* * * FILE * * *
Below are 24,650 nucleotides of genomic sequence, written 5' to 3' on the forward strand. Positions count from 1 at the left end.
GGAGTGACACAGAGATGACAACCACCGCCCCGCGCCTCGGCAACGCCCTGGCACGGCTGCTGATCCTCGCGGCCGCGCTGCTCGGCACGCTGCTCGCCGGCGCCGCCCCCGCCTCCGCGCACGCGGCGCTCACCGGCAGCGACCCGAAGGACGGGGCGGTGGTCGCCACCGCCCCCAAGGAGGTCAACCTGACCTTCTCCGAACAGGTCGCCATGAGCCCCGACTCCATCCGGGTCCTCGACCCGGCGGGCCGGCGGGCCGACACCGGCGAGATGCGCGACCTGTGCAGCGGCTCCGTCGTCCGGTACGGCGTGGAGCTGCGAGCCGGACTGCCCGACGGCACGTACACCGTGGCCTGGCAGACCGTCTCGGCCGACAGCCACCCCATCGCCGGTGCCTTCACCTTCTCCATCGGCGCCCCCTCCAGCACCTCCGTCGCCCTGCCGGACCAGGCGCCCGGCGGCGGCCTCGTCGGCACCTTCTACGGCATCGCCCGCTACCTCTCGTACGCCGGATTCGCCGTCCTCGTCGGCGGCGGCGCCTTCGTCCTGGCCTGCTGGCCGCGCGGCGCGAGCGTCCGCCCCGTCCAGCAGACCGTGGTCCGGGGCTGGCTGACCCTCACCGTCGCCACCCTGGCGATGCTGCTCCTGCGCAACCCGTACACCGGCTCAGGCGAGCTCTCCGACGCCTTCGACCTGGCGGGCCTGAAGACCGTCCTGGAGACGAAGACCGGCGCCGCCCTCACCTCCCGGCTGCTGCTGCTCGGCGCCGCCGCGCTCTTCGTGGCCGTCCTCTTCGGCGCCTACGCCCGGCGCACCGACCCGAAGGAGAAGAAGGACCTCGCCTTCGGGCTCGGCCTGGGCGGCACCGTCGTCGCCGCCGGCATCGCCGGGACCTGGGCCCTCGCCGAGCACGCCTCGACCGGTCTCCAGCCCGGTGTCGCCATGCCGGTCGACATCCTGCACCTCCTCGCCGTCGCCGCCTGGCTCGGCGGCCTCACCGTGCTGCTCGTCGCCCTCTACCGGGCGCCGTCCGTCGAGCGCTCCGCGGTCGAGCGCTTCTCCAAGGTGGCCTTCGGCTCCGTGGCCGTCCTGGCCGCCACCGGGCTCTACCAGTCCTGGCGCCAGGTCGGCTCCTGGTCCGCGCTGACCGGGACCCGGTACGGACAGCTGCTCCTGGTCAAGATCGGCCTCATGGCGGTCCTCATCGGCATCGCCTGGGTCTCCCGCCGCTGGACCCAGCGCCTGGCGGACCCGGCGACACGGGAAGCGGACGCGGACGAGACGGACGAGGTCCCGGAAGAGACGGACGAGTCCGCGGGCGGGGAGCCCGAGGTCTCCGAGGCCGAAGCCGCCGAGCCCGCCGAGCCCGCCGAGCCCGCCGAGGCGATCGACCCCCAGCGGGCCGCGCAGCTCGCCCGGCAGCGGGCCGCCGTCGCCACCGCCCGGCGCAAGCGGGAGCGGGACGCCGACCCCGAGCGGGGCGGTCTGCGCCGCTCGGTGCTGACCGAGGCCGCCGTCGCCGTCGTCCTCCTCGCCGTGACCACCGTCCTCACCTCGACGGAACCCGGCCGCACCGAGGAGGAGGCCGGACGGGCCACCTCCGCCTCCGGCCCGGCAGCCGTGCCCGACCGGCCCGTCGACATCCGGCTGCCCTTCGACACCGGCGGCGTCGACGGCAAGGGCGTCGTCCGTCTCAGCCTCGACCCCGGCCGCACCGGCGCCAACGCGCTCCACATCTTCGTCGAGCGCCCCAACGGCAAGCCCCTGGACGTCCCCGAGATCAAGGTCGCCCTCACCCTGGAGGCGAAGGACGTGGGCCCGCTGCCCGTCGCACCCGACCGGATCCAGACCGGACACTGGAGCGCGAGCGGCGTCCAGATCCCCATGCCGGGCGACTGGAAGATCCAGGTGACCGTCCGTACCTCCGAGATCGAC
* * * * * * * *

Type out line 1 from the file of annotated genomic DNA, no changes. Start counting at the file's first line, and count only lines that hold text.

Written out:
Below are 24,650 nucleotides of genomic sequence, written 5' to 3' on the forward strand. Positions count from 1 at the left end.